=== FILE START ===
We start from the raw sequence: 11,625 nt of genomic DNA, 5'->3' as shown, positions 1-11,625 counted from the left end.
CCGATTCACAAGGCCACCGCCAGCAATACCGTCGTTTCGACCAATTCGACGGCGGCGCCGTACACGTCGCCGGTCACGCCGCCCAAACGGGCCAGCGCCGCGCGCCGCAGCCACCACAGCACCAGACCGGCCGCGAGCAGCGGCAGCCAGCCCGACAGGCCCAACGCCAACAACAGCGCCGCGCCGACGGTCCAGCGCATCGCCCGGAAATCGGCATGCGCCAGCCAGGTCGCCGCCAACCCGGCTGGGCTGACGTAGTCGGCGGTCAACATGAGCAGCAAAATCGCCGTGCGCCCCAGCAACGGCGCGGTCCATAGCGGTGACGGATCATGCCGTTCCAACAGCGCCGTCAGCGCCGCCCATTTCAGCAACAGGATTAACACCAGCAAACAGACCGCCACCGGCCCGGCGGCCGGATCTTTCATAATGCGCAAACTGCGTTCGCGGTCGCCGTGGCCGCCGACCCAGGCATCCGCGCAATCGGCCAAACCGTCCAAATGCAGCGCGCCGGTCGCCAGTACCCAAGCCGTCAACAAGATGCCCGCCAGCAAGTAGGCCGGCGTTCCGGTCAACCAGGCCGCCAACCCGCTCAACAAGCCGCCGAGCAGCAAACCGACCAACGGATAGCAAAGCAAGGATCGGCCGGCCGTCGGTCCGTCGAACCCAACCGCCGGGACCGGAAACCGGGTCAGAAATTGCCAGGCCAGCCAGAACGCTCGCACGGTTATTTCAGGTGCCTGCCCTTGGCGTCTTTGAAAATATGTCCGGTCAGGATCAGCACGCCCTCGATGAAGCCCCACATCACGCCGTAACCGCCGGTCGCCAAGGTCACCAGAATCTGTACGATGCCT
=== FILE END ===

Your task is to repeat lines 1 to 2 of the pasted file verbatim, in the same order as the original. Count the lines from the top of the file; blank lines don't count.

We start from the raw sequence: 11,625 nt of genomic DNA, 5'->3' as shown, positions 1-11,625 counted from the left end.
CCGATTCACAAGGCCACCGCCAGCAATACCGTCGTTTCGACCAATTCGACGGCGGCGCCGTACACGTCGCCGGTCACGCCGCCCAAACGGGCCAGCGCCGCGCGCCGCAGCCACCACAGCACCAGACCGGCCGCGAGCAGCGGCAGCCAGCCCGACAGGCCCAACGCCAACAACAGCGCCGCGCCGACGGTCCAGCGCATCGCCCGGAAATCGGCATGCGCCAGCCAGGTCGCCGCCAACCCGGCTGGGCTGACGTAGTCGGCGGTCAACATGAGCAGCAAAATCGCCGTGCGCCCCAGCAACGGCGCGGTCCATAGCGGTGACGGATCATGCCGTTCCAACAGCGCCGTCAGCGCCGCCCATTTCAGCAACAGGATTAACACCAGCAAACAGACCGCCACCGGCCCGGCGGCCGGATCTTTCATAATGCGCAAACTGCGTTCGCGGTCGCCGTGGCCGCCGACCCAGGCATCCGCGCAATCGGCCAAACCGTCCAAATGCAGCGCGCCGGTCGCCAGTACCCAAGCCGTCAACAAGATGCCCGCCAGCAAGTAGGCCGGCGTTCCGGTCAACCAGGCCGCCAACCCGCTCAACAAGCCGCCGAGCAGCAAACCGACCAACGGATAGCAAAGCAAGGATCGGCCGGCCGTCGGTCCGTCGAACCCAACCGCCGGGACCGGAAACCGGGTCAGAAATTGCCAGGCCAGCCAGAACGCTCGCACGGTTATTTCAGGTGCCTGCCCTTGGCGTCTTTGAAAATATGTCCGGTCAGGATCAGCACGCCCTCGATGAAGCCCCACATCACGCCGTAACCGCCGGTCGCCAAGGTCACCAGAATCTGTACGATGCCT